As the crisis in Syria continues, the new issue of The World Today examines the implications of the conflict on the wider region.
Drawing on his service as UN envoy in Lebanon, Michael Williams dares to imagine what the Balkanization of Syria would mean. For Syria's Alawites independence is now an increasingly attractive option, he writes.
The Guardian's Martin Chulov warns that borders imposed on the Eastern Mediterranean by Britain and France are now untenable. Th e geopolitical landscape of the region will not be the same 10 years from now.
In the absence of US leadership, Turkey is engaging ever more closely with its Arab neighbours. As it extends its sphere of influence into northern Syria and Iraq, Ankara will inevitably be exposed to shifts in those areas, writes Hugh Pope of International Crisis Group.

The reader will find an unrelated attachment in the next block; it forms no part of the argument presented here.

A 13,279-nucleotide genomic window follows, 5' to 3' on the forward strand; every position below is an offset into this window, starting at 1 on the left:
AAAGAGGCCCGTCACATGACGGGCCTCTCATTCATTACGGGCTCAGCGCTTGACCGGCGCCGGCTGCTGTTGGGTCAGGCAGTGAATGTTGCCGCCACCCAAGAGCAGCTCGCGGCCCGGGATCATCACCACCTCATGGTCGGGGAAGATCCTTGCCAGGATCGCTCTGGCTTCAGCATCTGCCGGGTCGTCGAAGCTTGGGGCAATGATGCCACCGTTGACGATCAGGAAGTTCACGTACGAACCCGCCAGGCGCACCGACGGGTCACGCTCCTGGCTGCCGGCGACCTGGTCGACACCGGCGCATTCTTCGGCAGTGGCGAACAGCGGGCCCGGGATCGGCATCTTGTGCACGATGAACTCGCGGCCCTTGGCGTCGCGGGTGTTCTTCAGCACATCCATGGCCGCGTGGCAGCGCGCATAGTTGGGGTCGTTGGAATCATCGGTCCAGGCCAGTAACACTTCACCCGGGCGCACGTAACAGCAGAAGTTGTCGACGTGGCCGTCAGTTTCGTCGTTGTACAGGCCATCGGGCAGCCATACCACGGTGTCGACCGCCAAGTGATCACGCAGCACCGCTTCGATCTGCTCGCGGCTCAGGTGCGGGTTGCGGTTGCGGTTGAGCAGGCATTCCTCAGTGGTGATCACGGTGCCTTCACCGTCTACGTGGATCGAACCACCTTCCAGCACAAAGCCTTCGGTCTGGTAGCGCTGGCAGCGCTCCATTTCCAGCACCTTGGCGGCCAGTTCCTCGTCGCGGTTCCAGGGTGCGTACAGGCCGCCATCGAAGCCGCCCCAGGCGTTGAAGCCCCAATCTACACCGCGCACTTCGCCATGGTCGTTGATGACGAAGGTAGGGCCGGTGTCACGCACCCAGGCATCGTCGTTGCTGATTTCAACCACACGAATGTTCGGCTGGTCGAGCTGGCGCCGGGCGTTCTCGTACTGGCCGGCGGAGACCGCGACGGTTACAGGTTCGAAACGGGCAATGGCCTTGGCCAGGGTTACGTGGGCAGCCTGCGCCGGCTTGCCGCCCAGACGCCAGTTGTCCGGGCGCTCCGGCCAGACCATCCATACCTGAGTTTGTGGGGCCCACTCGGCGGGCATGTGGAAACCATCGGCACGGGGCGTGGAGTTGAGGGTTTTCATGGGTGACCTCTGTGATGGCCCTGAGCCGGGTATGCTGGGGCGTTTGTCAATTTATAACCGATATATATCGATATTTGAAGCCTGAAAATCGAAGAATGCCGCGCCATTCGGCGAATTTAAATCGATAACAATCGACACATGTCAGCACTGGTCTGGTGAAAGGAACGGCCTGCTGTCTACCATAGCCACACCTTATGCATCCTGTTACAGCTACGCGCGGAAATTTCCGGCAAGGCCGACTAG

The US may be sitting on its hands in the Middle East but, as Daniel Drezner points out, it still leads the world when it comes to producing policy-relevant ideas. British academics, by contrast, rarely seem to make an impact, according to Phillip Blond, who offers his own ideas about how to address this lack of academic innovation.
One of America's leading thinkers, Joseph Nye, talks to editor Alan Philps about America's role in an increasingly affluent world, as well as the enduring relevance of 'soft power', which he says must come from civil society, not just from government.
Elsewhere, film-maker Callum Macrae discusses the impact of his documentary, Sri Lanka’s Killing Fields, arguing that there is huge value in using film as part of a process of justice.
Notes for Editors
The World Today is Chatham House's bi-monthly international affairs magazine. Articles from the current issue are available online and are open-access.
To view articles from previous editions, please contact the Press Office or subscribe to The World Today.